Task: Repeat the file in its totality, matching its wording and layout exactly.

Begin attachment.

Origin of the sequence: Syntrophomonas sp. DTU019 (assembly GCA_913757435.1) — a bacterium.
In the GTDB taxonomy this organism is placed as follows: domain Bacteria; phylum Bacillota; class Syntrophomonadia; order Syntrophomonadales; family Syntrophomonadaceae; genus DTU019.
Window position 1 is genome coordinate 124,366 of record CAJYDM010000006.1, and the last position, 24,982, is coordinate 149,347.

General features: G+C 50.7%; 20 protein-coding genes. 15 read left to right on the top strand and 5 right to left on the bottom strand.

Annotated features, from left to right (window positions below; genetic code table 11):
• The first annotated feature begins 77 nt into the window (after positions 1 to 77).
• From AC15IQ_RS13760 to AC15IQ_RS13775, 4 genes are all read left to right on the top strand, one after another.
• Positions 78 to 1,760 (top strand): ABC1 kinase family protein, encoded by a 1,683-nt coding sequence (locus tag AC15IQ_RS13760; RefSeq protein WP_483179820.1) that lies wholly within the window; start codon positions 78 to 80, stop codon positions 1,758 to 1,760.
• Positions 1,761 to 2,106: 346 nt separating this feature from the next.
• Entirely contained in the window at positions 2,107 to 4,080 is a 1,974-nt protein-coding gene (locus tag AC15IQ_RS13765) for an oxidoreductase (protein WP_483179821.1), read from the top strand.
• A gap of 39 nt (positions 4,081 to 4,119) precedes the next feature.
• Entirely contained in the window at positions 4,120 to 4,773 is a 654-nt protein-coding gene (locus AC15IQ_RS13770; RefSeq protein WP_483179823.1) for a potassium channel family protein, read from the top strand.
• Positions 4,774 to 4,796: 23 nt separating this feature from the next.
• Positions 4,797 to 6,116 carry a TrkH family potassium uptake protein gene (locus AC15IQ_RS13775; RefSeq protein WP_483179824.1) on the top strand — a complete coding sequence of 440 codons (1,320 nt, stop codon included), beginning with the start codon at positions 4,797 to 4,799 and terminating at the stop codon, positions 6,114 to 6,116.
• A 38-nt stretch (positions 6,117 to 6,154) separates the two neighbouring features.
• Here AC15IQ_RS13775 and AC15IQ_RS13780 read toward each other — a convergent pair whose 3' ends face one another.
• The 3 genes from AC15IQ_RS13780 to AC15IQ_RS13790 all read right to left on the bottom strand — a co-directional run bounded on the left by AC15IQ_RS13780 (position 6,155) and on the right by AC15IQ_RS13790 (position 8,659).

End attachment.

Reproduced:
Origin of the sequence: Syntrophomonas sp. DTU019 (assembly GCA_913757435.1) — a bacterium.
In the GTDB taxonomy this organism is placed as follows: domain Bacteria; phylum Bacillota; class Syntrophomonadia; order Syntrophomonadales; family Syntrophomonadaceae; genus DTU019.
Window position 1 is genome coordinate 124,366 of record CAJYDM010000006.1, and the last position, 24,982, is coordinate 149,347.

General features: G+C 50.7%; 20 protein-coding genes. 15 read left to right on the top strand and 5 right to left on the bottom strand.

Annotated features, from left to right (window positions below; genetic code table 11):
• The first annotated feature begins 77 nt into the window (after positions 1 to 77).
• From AC15IQ_RS13760 to AC15IQ_RS13775, 4 genes are all read left to right on the top strand, one after another.
• Positions 78 to 1,760 (top strand): ABC1 kinase family protein, encoded by a 1,683-nt coding sequence (locus tag AC15IQ_RS13760; RefSeq protein WP_483179820.1) that lies wholly within the window; start codon positions 78 to 80, stop codon positions 1,758 to 1,760.
• Positions 1,761 to 2,106: 346 nt separating this feature from the next.
• Entirely contained in the window at positions 2,107 to 4,080 is a 1,974-nt protein-coding gene (locus tag AC15IQ_RS13765) for an oxidoreductase (protein WP_483179821.1), read from the top strand.
• A gap of 39 nt (positions 4,081 to 4,119) precedes the next feature.
• Entirely contained in the window at positions 4,120 to 4,773 is a 654-nt protein-coding gene (locus AC15IQ_RS13770; RefSeq protein WP_483179823.1) for a potassium channel family protein, read from the top strand.
• Positions 4,774 to 4,796: 23 nt separating this feature from the next.
• Positions 4,797 to 6,116 carry a TrkH family potassium uptake protein gene (locus AC15IQ_RS13775; RefSeq protein WP_483179824.1) on the top strand — a complete coding sequence of 440 codons (1,320 nt, stop codon included), beginning with the start codon at positions 4,797 to 4,799 and terminating at the stop codon, positions 6,114 to 6,116.
• A 38-nt stretch (positions 6,117 to 6,154) separates the two neighbouring features.
• Here AC15IQ_RS13775 and AC15IQ_RS13780 read toward each other — a convergent pair whose 3' ends face one another.
• The 3 genes from AC15IQ_RS13780 to AC15IQ_RS13790 all read right to left on the bottom strand — a co-directional run bounded on the left by AC15IQ_RS13780 (position 6,155) and on the right by AC15IQ_RS13790 (position 8,659).